Vacuum Gauges Explained

In any vacuum system it is most important to know accurately the level of vacuum on real time basis as even a minor change in vacuum can result in process parameters going haywire and product quality getting adversely affected. In modern day vacuum systems we use sophisticated vacuum gauges to know the vacuum accurately.

In this blog post various kinds of vacuum gauges have been described. Limitations and advantages of these gauges have also been brought out so that engineers using vacuum can select appropriate gauge for the application. Various practical aspects about use of vacuum gauges have also been detailed in this blog post.

U Tube Manometer: – This is the most basic vacuum gauge where height of liquid column of mercury is used to measure vacuum.

  • Advantage– It is very simple, inexpensive and independent of system gas.
  • Disadvantage– this gauge can measure vacuum only up to 1 Torr.

Bourdon Gauge:- Quite effective for measuring low vacuum, this gauge uses a curved metal tube which is closed on one side and connected to vacuum on other side. Depending on the vacuum level the tube called Bourdon Tube distorts. This distortion is amplified by gears and levers and this indicates vacuum level on the gauge dial.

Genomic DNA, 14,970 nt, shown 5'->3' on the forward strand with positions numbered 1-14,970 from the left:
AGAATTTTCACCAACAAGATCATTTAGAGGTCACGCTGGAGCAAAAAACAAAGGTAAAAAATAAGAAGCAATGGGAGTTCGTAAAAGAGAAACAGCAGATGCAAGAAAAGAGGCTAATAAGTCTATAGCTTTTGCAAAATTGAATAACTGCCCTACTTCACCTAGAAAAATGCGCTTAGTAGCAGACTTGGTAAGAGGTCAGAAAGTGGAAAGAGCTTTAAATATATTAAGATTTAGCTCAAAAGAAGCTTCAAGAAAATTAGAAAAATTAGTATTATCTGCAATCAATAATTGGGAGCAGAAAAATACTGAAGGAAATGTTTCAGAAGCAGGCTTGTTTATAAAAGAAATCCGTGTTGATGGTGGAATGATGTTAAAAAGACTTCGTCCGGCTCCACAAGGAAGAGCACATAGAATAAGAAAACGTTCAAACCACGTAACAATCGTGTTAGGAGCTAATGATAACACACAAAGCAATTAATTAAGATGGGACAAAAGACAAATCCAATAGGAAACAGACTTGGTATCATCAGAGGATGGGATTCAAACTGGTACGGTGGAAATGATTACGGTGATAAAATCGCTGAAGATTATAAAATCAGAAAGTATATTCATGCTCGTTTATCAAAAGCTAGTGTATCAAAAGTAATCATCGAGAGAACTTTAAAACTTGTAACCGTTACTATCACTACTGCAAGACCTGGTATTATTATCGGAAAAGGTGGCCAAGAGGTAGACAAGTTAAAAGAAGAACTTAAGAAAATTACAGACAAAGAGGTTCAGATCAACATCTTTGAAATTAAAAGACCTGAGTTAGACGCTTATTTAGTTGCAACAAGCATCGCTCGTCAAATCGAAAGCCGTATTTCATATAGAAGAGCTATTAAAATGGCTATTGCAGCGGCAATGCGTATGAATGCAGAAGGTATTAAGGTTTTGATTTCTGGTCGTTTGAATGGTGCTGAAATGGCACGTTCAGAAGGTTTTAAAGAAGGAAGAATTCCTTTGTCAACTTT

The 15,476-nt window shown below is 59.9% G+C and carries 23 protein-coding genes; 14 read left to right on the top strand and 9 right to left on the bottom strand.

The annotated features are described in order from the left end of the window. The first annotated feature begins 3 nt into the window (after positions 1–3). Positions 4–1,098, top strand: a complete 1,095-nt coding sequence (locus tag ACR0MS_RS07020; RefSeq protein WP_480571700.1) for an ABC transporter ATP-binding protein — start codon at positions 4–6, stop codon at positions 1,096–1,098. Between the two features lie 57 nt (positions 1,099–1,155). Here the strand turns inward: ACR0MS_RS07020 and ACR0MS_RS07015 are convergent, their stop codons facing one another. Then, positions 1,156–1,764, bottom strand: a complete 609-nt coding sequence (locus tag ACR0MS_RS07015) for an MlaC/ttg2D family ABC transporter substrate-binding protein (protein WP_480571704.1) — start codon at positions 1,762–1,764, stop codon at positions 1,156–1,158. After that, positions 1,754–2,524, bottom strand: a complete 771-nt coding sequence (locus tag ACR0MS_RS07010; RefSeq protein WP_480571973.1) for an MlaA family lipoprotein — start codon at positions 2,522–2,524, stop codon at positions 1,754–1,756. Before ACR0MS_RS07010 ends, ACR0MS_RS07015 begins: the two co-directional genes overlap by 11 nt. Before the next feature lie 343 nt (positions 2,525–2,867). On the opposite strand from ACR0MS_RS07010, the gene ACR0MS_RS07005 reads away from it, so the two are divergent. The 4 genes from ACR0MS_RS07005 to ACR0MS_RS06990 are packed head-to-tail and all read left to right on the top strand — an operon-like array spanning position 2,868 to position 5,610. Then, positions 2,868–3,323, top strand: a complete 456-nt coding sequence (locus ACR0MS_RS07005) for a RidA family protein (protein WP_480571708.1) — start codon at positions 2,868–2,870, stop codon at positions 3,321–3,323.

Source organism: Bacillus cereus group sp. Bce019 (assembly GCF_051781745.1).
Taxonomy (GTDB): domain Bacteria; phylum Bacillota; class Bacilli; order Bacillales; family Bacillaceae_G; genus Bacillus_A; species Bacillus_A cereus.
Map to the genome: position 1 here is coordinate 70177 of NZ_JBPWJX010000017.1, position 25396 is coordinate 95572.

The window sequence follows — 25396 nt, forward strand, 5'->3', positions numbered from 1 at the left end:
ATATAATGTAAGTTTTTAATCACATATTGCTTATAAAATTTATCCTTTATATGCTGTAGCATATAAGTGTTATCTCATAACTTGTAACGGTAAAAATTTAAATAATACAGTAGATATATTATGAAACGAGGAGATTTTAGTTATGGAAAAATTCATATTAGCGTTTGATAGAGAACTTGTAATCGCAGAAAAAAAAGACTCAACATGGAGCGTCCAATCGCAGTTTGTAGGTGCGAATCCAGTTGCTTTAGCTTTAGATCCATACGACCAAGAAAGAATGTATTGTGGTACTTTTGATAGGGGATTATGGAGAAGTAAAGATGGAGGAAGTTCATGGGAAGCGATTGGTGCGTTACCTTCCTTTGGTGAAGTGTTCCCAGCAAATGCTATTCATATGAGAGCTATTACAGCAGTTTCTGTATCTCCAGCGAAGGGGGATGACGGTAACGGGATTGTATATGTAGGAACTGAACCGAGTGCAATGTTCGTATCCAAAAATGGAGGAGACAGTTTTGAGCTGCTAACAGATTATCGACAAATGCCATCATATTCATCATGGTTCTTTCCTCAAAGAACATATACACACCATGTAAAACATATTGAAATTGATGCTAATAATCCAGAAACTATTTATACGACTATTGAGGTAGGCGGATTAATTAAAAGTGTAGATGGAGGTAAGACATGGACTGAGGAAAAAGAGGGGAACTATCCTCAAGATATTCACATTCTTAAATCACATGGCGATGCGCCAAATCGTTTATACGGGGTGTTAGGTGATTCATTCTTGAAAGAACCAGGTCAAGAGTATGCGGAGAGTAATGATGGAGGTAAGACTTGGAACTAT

• Advantage– It is a simple and effective gauge which is quite sensitive.
  • Disadvantage– This gauge is dependent on gas in the system and cannot measure high vacuum.

Thermocouple Gauge:- This gauge is very similar to Pirani Gauge except that in a thermocouple gauge a thermocouple is spot welded directly to heated wire so a direct temperature measurement is taken which is converted into measurement of vacuum.

Penning Gauge:- This gauge is named after its inventor. In this gauge, current produced by glow discharge is used to measure vacuum. A high potential difference is applied to produce a self-sustaining glow. Around the glow a magnetic field is applied. The current produced is dependent on the vacuum level and therefore measurement of glow current indicates vacuum level.

  • Advantage– It can measure vacuum up to 10-6 Torr accurately.
  • Disadvantage– This gauge cannot measure vacuum till vacuum is at least 10-3 Torr since glow cannot be sustained below this vacuum.

Hot Cathode Ionization Gauge:- This is also called an Ion Gauge. In this gauge a hot wire is used to produce electrons by thermionic emission. The electrons thus produced are attracted to anode which is in the form a grid. The Ion current obviously will depend on the vacuum level. Measurement of the current therefore indicates level of vacuum.

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